"The case is submitted"


Marriage Supporter — With the above words from Chief Justice John Roberts, the case of Jack Phillips and Masterpiece Cakeshop v Colorado Civil Rights Commission is now officially submitted to our nation's highest court.

Yesterday's ninety-minute oral argument was intense and multi-faceted, with the justices sharply questioning attorneys on both sides of the case. Kristin Waggoner of Alliance Defending Freedom did an excellent job presenting the case for Christian baker Jack Phillips, who asserted his constitutional right not to be compelled to participate in conduct — a same-sex 'wedding' ceremony — that violates his deeply held religious beliefs. She was aided by our nation's top government litigator, the Trump Administration's Solicitor General Noel Francisco.

While it is notoriously difficult to predict the outcome of a case based on the oral argument, I am cautiously optimistic for a victory. Justice Anthony Kennedy took the state of Colorado to task for what appeared to be "hostility to religion" by at least two members of the Civil Rights Commission, forcing the lawyer for Colorado to officially disavow their statements. Other justices noted that the Commission seemed to be engaging in viewpoint discrimination, punishing a Christian baker who opposed being involved in a same-sex wedding, but ruling in favor of lesbian bakers who refused to create a cake ordered by a Christian that expressed opposition to gay 'marriage.' Several justices probed whether there was a way to create a narrow exception from public accommodations laws based on religious beliefs that would allow them to rule in favor of Jack Phillips, without creating a broad exception that would significantly undermine those laws.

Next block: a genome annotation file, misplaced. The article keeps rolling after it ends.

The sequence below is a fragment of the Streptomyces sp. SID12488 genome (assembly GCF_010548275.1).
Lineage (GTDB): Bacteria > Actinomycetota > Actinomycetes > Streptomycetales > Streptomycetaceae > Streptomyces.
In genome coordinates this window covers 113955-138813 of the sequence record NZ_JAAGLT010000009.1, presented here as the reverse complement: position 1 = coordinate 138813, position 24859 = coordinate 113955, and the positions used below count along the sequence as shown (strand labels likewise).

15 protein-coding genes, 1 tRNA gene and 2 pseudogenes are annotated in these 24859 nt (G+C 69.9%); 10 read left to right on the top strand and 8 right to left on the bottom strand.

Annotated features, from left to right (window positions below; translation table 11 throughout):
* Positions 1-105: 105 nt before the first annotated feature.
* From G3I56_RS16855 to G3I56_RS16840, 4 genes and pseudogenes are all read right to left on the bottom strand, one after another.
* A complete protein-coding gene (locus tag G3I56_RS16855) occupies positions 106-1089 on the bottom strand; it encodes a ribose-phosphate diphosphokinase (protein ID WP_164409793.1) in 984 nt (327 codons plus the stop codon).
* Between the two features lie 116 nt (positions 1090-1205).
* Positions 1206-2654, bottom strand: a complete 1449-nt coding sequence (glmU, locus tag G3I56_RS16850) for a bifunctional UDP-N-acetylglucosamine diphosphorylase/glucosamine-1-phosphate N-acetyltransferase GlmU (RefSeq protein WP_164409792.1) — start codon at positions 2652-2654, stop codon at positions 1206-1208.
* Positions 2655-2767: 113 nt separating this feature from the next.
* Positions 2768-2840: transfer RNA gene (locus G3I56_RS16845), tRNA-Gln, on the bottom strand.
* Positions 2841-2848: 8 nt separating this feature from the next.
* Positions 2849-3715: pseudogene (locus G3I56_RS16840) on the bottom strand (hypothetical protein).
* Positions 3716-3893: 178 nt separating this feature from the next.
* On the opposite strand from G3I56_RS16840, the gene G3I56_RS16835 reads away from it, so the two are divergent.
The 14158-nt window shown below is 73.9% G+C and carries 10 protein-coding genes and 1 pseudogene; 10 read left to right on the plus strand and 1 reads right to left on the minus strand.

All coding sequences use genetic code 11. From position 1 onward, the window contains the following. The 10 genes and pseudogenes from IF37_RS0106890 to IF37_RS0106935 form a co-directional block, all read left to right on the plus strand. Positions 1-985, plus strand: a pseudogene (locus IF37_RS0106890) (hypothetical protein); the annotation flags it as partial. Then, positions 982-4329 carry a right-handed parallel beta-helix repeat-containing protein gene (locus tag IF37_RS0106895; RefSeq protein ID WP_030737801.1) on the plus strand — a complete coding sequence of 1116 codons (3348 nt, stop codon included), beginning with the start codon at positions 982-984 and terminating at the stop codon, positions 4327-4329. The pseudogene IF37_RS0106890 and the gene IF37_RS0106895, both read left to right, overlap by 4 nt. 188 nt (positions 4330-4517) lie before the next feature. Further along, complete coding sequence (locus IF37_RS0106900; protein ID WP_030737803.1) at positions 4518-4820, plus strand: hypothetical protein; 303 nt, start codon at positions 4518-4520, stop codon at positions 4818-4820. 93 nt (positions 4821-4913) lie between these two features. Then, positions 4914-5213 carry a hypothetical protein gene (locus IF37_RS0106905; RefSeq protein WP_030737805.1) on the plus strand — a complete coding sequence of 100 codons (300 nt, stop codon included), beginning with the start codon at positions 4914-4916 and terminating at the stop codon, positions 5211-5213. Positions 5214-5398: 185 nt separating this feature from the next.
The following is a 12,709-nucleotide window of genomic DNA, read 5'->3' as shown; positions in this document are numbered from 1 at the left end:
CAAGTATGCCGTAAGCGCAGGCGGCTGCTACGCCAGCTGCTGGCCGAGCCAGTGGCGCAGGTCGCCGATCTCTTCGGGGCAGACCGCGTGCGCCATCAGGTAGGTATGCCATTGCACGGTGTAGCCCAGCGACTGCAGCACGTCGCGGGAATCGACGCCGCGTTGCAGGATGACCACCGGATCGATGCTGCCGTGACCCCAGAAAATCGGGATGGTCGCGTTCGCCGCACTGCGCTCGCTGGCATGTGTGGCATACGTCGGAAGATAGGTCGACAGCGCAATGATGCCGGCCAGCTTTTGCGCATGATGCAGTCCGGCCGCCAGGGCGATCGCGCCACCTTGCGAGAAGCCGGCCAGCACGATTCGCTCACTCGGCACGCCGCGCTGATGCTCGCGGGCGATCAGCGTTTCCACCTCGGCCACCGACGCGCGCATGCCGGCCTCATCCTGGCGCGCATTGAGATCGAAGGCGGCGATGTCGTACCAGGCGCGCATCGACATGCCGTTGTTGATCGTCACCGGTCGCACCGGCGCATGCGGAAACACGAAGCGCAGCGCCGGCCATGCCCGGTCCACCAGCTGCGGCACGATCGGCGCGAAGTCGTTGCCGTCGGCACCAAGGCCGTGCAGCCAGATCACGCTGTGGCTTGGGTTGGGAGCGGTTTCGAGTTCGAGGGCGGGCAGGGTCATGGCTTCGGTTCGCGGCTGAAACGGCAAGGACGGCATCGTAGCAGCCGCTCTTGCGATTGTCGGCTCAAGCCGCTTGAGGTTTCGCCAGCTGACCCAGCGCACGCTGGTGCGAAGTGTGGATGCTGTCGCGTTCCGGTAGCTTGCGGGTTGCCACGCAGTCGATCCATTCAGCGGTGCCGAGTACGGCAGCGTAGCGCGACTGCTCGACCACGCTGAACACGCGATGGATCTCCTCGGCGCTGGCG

For whatever it is worth, many in the LGBT community did not think the argument went well for their side. The liberal publication ThinkProgress proclaimed, "LGBTQ rights just had a horrible day in the Supreme Court" and predicted that there are almost certainly at least five votes for Jack Phillips in the case. "There's no way to sugarcoat it," they said.

We will have to wait for a ruling, which likely won't come until next June. Whether we win or lose, however, NOM will remain hard at work to fight for the rights of people of faith to live out their beliefs about marriage at work and in their daily lives.

Our plan includes:

  • Urging President Trump to issue an Executive Order making formal the directive of Attorney General Jeff Sessions that the government must fully protect the religious liberty of all Americans;

  • Urging Congress to introduce and pass the First Amendment Defense Act (FADA) to protect people of faith from governmental discrimination; and,

  • Working with states to pass religious freedom laws like the law in Mississippi that protects the rights of people of faith.

We're in the final weeks of our year-end matching gift campaign where a generous donor has agreed to match every gift we receive up to a total of $250,000. Please remember us in your year-end giving by making a generous donation knowing that it will double in effectiveness thanks to this matching campaign.

Win or lose in the Supreme Court, we've got a lot of hard work ahead, and we're counting on your help to be successful. But yesterday was a good day for us, one that I pray will be fruitful for Jack Phillips, and for countless others who wish only to live their lives according to their faith, and uphold the truth of marriage as the union of one man and one woman. Please help us keep fighting for them by making a generous financial contribution.


Brian S Brown

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